With the second leg of the Triple Crown, the 2021 Masters, starting this weekend, Gary Moss spoke to Stuart Bingham about his prospects of defending the title...
"Back-to-back Masters wins is no easy feat. Since the turn of the Millenium, only two players have managed it - Paul Hunter in 2002 and Ronnie O'Sullivan in 2017."
Masters champion Stuart Bingham will begin the defence of his title feeling mixed emotions, with last year's euphoric win at a raucous Alexandra Palace a world away from this week's behind-closed doors event in Milton Keynes.
For the world ranked number 12 - nicknamed Ballrun - memories of his famous win live fondly after writing his name in the history of the sport's most prestigious invitational event.
"It seems like it was yesterday but then (at the same time) with the year we've had, it feels like it could have been three years ago," he explained in an exclusive interview with Betfair.
This win - 10-8 against Ali Carter in last year's final - was the second major triumph of his career after winning the World Championship at The Crucible back in 2015. With wins in two of the sport's Triple Crown events, he has shown he can still do it on the biggest stage.
"The more of the year that has gone past the more I've had time to think about it and it's just unbelievable to now be a World Championship winner and a Masters winner; probably the two biggest events in the sport," he said. "I think it proves I've got game to compete with the best and I still pinch myself over what I've achieved in my career."
Marking the win
Winning an event with the prestige of the Masters is legacy kind of stuff and Bingham knows it will keep his name in the history of the sport forever more.
He said: "My kids will have kids and they'll have kids and when I'm gone, they'll be able to say: 'look, great grandad won the Worlds and won the Masters.
"And for me personally, looking at the greats of (Stephen) Hendry, (Steve) Davis and Ronnie (O'Sullivan), they've won them and so have I."
Bingham's ritual after a tournament win is to head to the tattoo parlour to give himself a permanent stamp of approval. He recently got the Masters trophy tattooed on his back to update his artwork.
"Normally I get the country of where I win, but being in London the tattooist wanted to put a raven on and I wasn't keen," he said.
"It's a little bit painful but it's nice to have it as a keepsake of the moment. I've got a few now and it's all (the design) turned out nice."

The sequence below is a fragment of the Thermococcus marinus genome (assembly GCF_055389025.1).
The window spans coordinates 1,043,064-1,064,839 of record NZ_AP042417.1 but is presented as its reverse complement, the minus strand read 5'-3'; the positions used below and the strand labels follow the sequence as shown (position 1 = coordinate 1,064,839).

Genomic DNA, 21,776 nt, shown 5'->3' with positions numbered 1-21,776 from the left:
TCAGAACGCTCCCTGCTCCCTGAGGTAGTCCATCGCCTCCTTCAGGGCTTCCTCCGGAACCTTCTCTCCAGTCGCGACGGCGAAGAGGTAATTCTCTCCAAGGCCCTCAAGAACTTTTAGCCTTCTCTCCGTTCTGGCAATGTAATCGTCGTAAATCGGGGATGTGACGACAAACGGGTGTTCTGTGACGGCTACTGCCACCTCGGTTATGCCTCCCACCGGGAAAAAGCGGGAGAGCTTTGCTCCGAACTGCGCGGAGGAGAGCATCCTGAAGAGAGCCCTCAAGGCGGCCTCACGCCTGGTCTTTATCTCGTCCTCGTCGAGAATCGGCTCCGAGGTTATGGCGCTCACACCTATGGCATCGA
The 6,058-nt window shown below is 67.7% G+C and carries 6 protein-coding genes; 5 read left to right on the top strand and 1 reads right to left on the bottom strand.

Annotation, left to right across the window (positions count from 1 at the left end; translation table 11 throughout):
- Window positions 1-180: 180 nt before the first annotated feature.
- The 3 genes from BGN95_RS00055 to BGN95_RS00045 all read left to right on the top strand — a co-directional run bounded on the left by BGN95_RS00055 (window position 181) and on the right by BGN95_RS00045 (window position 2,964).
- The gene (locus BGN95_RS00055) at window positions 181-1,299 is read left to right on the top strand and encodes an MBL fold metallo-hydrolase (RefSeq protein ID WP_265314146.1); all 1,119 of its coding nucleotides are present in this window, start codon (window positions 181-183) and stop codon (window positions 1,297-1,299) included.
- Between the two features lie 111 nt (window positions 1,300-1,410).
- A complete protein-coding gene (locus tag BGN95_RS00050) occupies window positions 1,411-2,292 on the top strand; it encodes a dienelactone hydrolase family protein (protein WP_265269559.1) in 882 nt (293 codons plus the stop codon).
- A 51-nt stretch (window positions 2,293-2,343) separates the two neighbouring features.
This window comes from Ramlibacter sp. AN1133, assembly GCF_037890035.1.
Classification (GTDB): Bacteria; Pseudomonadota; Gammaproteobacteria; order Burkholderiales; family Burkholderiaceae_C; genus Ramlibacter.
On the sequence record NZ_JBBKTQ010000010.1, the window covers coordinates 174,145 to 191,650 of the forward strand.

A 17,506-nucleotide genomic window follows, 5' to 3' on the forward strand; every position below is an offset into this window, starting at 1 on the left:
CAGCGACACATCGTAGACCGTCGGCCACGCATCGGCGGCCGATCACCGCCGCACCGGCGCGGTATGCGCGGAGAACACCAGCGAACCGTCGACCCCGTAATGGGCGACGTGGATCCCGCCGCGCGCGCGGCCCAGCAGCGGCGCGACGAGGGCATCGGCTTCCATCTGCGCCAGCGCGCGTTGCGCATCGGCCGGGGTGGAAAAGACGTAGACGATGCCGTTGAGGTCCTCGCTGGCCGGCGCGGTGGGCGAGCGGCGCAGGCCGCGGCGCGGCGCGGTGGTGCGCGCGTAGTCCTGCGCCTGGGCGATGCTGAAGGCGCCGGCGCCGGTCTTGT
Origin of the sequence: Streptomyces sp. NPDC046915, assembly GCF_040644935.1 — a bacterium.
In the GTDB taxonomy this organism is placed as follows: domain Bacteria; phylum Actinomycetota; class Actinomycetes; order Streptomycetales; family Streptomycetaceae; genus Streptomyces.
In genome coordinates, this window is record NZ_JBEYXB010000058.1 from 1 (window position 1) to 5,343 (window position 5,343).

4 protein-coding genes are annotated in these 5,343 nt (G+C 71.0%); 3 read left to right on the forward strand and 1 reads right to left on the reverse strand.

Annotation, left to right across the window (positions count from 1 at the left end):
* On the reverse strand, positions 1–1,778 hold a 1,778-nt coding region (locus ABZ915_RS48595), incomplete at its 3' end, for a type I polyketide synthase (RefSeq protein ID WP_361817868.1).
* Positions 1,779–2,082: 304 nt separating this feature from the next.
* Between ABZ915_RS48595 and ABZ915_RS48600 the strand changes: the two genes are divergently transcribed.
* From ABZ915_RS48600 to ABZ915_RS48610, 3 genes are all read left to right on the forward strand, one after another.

This leaves Bingham just one event win away from completing the game's famous Triple Crown - with just the UK Championship title left to lift. "The goal (before I retire) will be to put the UK trophy on and a crown (if I can complete it). I'll be hoping I can go there and put on a good show (in the next few years) to get that one won. I've got to the semis three times so hopefully I can convert one soon."
Still going strong
Bingham is now competing on the baize at the ripe age of 44 and has found a way to save the best for last, producing his finest form in the twilight years of his career. He puts a lot of this down to changes made by the sport's supremo Barry Hearn - recently honoured with an OBE in the Queen's New Year's Honours list.
"He transformed the game almost overnight from six tournaments a year to something like 25 and it transformed my career too. It gave me the opportunity to play lots more and because I play a bit of a numbers game and play in everything, I've managed to keep myself sharp and in form."
This career resurgence has seen Bingham establish himself as a regular at the Masters, which is contested by the top 16 players in the world each year. Bingham has only missed out on the event once in the past 10 years.
The seasoned campaigner begins his title defence against a debutant, Thailand's Thepchaiya Un-Nooh. His entertaining style and the absence of the crowd make him a dangerous opponent to be respected.
"To be playing in this event for so long shows how good I've been playing for the past decade - but for Thepchaiya it's a different feeling," added Bingham. "It shows he's up there as one of the best players in the game and when he's on the song, it's easy on the eye. He's very attacking and I'm looking forward to it.
"I'm gutted that I won't be walking out to a crowd and maybe it'll be a bit of a leveller for Thepchiaya as a debutant against the defending champion as that would probably have given me 90% of the crowd," he said.
Can he do it again?
If you fancy Bingham to repeat his Masters triumph and carry home the trophy home for a second year running, he can be backed at 22/1 on the Sportsbook.
"I feel like my game is there and I probably just need a bit of a rub of the ball at the right time and I feel like I can get my hands on another trophy. I feel like I'm playing that well."
Back-to-back Masters wins is no easy feat. Since the turn of the Millenium, only two players have managed it - Paul Hunter in 2002 and Ronnie O'Sullivan in 2017.
Bingham though is on the opposite side of the draw to the 5/2 tournament favourite Judd Trump, who despite being the runaway leader at the top of the world rankings and having won six ranking titles in 2020 is not a current holder of any of the three major titles.
"The game is so good at the moment that you can't pick and choose when you want to win," explained Bingham.
"Players like to peak for the majors, but I just don't think it happens any more. I think there's always one player or two players who it feels like it's meant to be their week and we're all hoping it will be us when we get round to the big ones."